There was hope, though. TM started offering their service for our condo about 1 week (!!!) after I subscribed to Yes. Of course I started trying to cancel my contract with Yes as soon as I learned about this, but there was one tiny problem – the cancellation clause in the contract stated that the penalty fee was equal to the fees for the whole withstanding period of the contract. This meant that I had to pay RM3,500+ in order to cancel (~US$1150). I made about 150 to 200 complaint calls to Yes, almost always demanding to talk with a manager, and I managed to get one only on 2 occasions. The second one was my success – the manager agreed to make a deal with me and I had to pay “just” RM 600 for the cancellation (~US200). This happened 5 months after my first complaint. Overall cost for my calls was about RM200. As the cancellation was not confirmed until the last moment, I had to wait for the final approval before I contacted TM. When I finally did, I sorrowfully learned that the waiting period for TM’s Internet to be installed is 1 week. Of course Yes switched off my Internet access immediately after the cancellation was confirmed, so for 1 week I had no Internet access.
1 week later, I finally had good quality Internet after almost half a year of struggle. Everything was perfectly fine (even suspiciously perfectly fine, I’d say) for about half a month until just two weeks ago. My Internet started switching off and switching on without any obvious reason. I started digging for information and discovered that per government order the Internet should have been cut off for people that read politically-related content – this was related to the general elections in Malaysia that took place on May 5. As a person coming from Bulgaria, a country where democracy is nothing more than a textbook term, this was not a major surprise for me. However, what really amazed me and was the final drop to making me write this article was what happened last Wednesday (May 8).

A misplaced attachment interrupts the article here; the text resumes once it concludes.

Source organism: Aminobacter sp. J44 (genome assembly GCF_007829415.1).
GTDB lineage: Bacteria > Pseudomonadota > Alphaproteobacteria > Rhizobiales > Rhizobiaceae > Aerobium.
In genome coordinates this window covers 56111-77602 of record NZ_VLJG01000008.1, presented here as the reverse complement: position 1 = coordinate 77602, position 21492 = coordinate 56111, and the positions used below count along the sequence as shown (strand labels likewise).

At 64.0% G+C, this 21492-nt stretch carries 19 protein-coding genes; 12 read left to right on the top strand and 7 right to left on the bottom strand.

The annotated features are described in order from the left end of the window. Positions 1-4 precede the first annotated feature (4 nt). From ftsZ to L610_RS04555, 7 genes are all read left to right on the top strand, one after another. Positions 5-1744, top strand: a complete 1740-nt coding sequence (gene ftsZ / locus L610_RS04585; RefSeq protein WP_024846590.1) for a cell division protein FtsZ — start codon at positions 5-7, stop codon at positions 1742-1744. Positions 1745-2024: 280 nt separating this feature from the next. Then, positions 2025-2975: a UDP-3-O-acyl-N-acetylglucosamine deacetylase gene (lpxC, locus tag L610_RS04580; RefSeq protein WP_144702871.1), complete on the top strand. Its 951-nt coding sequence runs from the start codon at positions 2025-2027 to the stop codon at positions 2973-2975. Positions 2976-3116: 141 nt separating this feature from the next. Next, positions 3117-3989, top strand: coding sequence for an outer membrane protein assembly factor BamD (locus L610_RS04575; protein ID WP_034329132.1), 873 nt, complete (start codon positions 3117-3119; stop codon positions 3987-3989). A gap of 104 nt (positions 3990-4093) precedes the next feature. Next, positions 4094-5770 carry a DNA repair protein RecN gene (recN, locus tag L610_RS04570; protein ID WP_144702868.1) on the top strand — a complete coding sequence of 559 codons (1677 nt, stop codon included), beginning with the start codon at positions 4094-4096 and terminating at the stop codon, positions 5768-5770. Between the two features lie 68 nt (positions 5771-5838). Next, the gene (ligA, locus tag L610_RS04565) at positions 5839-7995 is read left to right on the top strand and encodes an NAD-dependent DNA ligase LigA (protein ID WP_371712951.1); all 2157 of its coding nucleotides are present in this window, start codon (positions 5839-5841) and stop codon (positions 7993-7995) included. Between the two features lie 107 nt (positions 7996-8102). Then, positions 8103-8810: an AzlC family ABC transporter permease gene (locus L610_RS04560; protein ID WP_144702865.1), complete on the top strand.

I was working as normal in the nice morning when suddenly the Internet went off. I was thinking it was again something related to the above mentioned issue, but when the Internet never came back for more than an hour I understood something was wrong. All my attempts to restore the connection were also in vain. I called TM and after attempting to fix the problem distantly, their technician came on Thursday afternoon. He performed a few checks and stated that the problem was not with TM, but with the building’s wiring. I called the building maintenance and the guy responsible for the wiring came to check what was wrong. In the meantime the TM technician was gone. After double-checking, the building maintenance rep said there was no problem with the wiring. After a few more calls to TM and to the building management where everyone was pushing the blame to the other, they decided to leave it for Friday as their working day was over. Unfortunately, on Friday my wife and me had a scheduled trip to Kuala Lumpur, because we had to verify some legal documents (legal matters are hard when the two countries have (almost) no diplomatic relationships). When we were back on Sunday, the issue was still there. Obviously, nobody worked on a Sunday, and that is when we come to today (Monday, May 13). Another TM technician came in the morning and came to the same conclusion – the problem didn’t lie with TM. I called the maintenance guy and made them both go to the building manager. He made them double-check each part of the telecommunication infrastructure of the building and after 3 hours – they finally fixed the problem! My Internet was back and everything was as it used to be. I had enormous pile of work to finish, including a lot of overdue tasks. Half an hour later, when I was just getting started, it happened again – the Internet went down and the model was back to the dreaded stage where it was showing “no DSL connection.” Right now I am waiting for the TM technician to come back.
P.S. If you wonder how I wrote this article – I used my mobile 3G data, which gives me an average broadband speed of 500Kbps.